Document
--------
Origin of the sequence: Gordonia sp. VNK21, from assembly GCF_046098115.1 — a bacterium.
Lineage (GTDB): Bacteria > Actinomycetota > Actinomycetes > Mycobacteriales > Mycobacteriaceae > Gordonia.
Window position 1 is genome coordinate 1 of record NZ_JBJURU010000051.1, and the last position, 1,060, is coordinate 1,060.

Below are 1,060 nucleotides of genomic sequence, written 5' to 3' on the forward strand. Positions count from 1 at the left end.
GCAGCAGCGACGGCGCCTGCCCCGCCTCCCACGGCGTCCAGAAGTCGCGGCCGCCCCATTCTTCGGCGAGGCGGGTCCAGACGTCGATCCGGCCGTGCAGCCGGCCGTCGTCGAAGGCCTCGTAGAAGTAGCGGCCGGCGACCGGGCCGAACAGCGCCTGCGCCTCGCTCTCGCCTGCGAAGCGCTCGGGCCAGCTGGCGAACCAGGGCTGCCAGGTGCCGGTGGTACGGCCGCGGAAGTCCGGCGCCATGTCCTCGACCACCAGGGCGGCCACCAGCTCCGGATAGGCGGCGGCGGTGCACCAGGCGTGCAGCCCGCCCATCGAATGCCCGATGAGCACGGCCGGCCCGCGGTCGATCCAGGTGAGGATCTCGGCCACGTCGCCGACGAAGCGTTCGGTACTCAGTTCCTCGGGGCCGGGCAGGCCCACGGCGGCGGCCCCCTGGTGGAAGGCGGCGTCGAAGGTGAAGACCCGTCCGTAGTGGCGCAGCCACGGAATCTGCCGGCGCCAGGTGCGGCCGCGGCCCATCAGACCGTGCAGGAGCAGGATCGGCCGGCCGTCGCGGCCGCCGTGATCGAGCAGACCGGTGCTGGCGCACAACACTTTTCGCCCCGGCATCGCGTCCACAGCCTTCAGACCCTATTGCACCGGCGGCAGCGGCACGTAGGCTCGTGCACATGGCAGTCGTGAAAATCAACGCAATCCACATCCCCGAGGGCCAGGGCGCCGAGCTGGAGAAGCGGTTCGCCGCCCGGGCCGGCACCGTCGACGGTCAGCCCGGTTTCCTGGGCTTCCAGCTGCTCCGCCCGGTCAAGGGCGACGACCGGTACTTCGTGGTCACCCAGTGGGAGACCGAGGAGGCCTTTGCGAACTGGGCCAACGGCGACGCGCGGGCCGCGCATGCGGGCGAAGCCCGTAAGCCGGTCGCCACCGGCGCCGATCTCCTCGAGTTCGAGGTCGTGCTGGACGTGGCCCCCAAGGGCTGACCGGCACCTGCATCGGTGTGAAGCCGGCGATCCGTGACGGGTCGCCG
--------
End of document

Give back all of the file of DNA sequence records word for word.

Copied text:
Origin of the sequence: Gordonia sp. VNK21, from assembly GCF_046098115.1 — a bacterium.
Lineage (GTDB): Bacteria > Actinomycetota > Actinomycetes > Mycobacteriales > Mycobacteriaceae > Gordonia.
Window position 1 is genome coordinate 1 of record NZ_JBJURU010000051.1, and the last position, 1,060, is coordinate 1,060.

Below are 1,060 nucleotides of genomic sequence, written 5' to 3' on the forward strand. Positions count from 1 at the left end.
GCAGCAGCGACGGCGCCTGCCCCGCCTCCCACGGCGTCCAGAAGTCGCGGCCGCCCCATTCTTCGGCGAGGCGGGTCCAGACGTCGATCCGGCCGTGCAGCCGGCCGTCGTCGAAGGCCTCGTAGAAGTAGCGGCCGGCGACCGGGCCGAACAGCGCCTGCGCCTCGCTCTCGCCTGCGAAGCGCTCGGGCCAGCTGGCGAACCAGGGCTGCCAGGTGCCGGTGGTACGGCCGCGGAAGTCCGGCGCCATGTCCTCGACCACCAGGGCGGCCACCAGCTCCGGATAGGCGGCGGCGGTGCACCAGGCGTGCAGCCCGCCCATCGAATGCCCGATGAGCACGGCCGGCCCGCGGTCGATCCAGGTGAGGATCTCGGCCACGTCGCCGACGAAGCGTTCGGTACTCAGTTCCTCGGGGCCGGGCAGGCCCACGGCGGCGGCCCCCTGGTGGAAGGCGGCGTCGAAGGTGAAGACCCGTCCGTAGTGGCGCAGCCACGGAATCTGCCGGCGCCAGGTGCGGCCGCGGCCCATCAGACCGTGCAGGAGCAGGATCGGCCGGCCGTCGCGGCCGCCGTGATCGAGCAGACCGGTGCTGGCGCACAACACTTTTCGCCCCGGCATCGCGTCCACAGCCTTCAGACCCTATTGCACCGGCGGCAGCGGCACGTAGGCTCGTGCACATGGCAGTCGTGAAAATCAACGCAATCCACATCCCCGAGGGCCAGGGCGCCGAGCTGGAGAAGCGGTTCGCCGCCCGGGCCGGCACCGTCGACGGTCAGCCCGGTTTCCTGGGCTTCCAGCTGCTCCGCCCGGTCAAGGGCGACGACCGGTACTTCGTGGTCACCCAGTGGGAGACCGAGGAGGCCTTTGCGAACTGGGCCAACGGCGACGCGCGGGCCGCGCATGCGGGCGAAGCCCGTAAGCCGGTCGCCACCGGCGCCGATCTCCTCGAGTTCGAGGTCGTGCTGGACGTGGCCCCCAAGGGCTGACCGGCACCTGCATCGGTGTGAAGCCGGCGATCCGTGACGGGTCGCCG